Double blow for teacher trainers

March 17, 1995

Teacher training heads say the funding system brought in by the new Teacher Training Agency will hit them with a "double whammy".

Allocations announced last month have been based on so-called "contracted" student numbers which are on average about 10 per cent lower than the recruitment targets for teacher training courses in 1995/96.

The system is meant to reflect the expected drop-out rate on teacher training programmes. But course leaders say that it imposes financial penalties on institutions whether they do well or not. Those which manage to retain a higher number of students than predicted will end up providing unfunded places, while those whose numbers fall below the contracted targets will lose money.

Even institutions which hit their targets exactly will face problems, because while the TTA feeds them funding in stages throughout the year, most are required to pay up to Pounds 1,400 per student upfront to schools for teaching practice places.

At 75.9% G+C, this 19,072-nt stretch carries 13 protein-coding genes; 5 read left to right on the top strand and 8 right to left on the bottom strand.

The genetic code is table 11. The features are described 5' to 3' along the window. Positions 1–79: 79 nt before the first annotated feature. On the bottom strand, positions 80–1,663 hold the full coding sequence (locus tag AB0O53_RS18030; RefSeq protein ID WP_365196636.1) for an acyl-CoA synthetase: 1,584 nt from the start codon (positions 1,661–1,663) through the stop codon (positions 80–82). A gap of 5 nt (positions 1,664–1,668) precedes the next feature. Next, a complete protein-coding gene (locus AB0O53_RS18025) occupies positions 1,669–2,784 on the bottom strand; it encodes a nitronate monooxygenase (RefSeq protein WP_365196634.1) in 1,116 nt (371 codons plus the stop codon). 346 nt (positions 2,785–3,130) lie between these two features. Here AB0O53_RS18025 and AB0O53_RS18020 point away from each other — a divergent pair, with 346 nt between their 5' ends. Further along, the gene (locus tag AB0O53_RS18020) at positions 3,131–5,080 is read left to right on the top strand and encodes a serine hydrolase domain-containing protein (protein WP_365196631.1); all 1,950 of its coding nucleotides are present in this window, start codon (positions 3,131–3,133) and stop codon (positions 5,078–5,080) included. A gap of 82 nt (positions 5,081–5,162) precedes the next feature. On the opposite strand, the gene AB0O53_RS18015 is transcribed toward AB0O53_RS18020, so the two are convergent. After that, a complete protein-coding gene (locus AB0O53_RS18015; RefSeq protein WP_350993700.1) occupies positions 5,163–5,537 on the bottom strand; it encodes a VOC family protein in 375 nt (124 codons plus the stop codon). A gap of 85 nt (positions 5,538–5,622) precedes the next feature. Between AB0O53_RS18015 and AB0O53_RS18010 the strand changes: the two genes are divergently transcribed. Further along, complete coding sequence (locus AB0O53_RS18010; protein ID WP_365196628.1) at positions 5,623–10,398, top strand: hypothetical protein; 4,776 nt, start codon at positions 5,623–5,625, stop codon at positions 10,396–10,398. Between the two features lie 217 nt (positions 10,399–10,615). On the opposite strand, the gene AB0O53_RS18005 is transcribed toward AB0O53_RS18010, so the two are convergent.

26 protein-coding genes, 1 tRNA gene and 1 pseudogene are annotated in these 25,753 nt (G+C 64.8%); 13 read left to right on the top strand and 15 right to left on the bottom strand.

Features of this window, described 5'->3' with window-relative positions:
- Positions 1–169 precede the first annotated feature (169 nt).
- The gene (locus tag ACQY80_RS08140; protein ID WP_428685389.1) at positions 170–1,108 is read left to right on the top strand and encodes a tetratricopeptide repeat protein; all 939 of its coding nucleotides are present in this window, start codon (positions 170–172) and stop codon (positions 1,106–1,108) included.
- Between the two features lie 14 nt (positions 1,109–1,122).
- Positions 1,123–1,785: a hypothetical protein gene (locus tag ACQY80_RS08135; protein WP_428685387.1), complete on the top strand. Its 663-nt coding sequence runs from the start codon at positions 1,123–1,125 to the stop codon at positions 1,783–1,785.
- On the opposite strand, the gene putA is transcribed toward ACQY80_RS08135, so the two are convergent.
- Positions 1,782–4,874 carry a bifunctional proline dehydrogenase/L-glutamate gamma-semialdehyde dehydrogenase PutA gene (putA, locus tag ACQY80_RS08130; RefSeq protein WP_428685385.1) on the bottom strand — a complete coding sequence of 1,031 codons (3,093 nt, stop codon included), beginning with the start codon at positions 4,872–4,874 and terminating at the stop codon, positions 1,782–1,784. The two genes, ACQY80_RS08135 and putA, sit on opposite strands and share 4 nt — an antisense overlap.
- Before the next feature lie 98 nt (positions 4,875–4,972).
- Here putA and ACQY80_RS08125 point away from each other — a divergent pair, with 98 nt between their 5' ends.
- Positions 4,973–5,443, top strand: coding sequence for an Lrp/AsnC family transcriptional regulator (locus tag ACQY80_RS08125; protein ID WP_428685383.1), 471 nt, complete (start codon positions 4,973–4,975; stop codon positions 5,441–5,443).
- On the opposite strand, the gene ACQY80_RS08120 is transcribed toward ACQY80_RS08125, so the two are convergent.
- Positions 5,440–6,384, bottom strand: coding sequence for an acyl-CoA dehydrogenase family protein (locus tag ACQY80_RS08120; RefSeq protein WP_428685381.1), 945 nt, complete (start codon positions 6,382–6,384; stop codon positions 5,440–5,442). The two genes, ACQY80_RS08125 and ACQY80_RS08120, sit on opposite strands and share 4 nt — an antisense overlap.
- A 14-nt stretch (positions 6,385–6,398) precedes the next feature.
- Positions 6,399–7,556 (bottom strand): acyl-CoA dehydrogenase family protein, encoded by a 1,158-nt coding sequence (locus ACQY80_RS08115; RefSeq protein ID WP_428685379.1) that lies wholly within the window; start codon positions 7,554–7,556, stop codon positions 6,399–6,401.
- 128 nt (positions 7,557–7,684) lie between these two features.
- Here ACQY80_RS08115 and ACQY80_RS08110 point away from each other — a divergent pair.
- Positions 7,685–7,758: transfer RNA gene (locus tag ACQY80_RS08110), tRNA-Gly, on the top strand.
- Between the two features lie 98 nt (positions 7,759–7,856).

Mary Russell, secretary of the Universities Council for the Education of Teachers, said teacher training heads had been hoping the TTA would fully address the problems when it took over funding courses from the Higher Education Funding Council this year.

John Howson, acting head of education at Oxford Brookes University, said there were also worries that the funding methodology would encourage teacher trainers to hang on to underperforming students to avoid falling below contracted numbers.

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